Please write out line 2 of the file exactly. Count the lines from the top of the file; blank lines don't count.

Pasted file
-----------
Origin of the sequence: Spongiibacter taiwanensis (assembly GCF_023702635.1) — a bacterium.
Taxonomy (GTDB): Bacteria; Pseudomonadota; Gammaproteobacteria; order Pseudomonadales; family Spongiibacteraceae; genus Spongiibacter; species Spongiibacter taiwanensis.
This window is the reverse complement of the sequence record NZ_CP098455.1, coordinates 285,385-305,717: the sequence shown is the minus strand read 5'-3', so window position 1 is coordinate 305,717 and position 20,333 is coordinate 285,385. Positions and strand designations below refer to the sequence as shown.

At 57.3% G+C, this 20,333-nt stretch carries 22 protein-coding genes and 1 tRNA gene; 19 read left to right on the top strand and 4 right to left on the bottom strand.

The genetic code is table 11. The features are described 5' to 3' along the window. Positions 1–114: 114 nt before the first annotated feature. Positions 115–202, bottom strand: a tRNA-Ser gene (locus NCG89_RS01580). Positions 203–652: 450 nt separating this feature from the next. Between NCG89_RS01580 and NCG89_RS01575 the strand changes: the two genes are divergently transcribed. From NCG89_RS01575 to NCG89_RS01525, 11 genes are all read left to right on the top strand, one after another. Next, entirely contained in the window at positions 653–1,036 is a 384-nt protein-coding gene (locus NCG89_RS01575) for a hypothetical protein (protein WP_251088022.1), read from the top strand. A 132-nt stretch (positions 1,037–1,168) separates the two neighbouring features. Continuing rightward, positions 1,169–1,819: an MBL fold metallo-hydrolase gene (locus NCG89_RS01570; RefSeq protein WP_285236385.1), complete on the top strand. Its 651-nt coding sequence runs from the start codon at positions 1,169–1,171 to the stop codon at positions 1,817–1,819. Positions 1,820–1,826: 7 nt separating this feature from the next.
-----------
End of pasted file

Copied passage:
Taxonomy (GTDB): Bacteria; Pseudomonadota; Gammaproteobacteria; order Pseudomonadales; family Spongiibacteraceae; genus Spongiibacter; species Spongiibacter taiwanensis.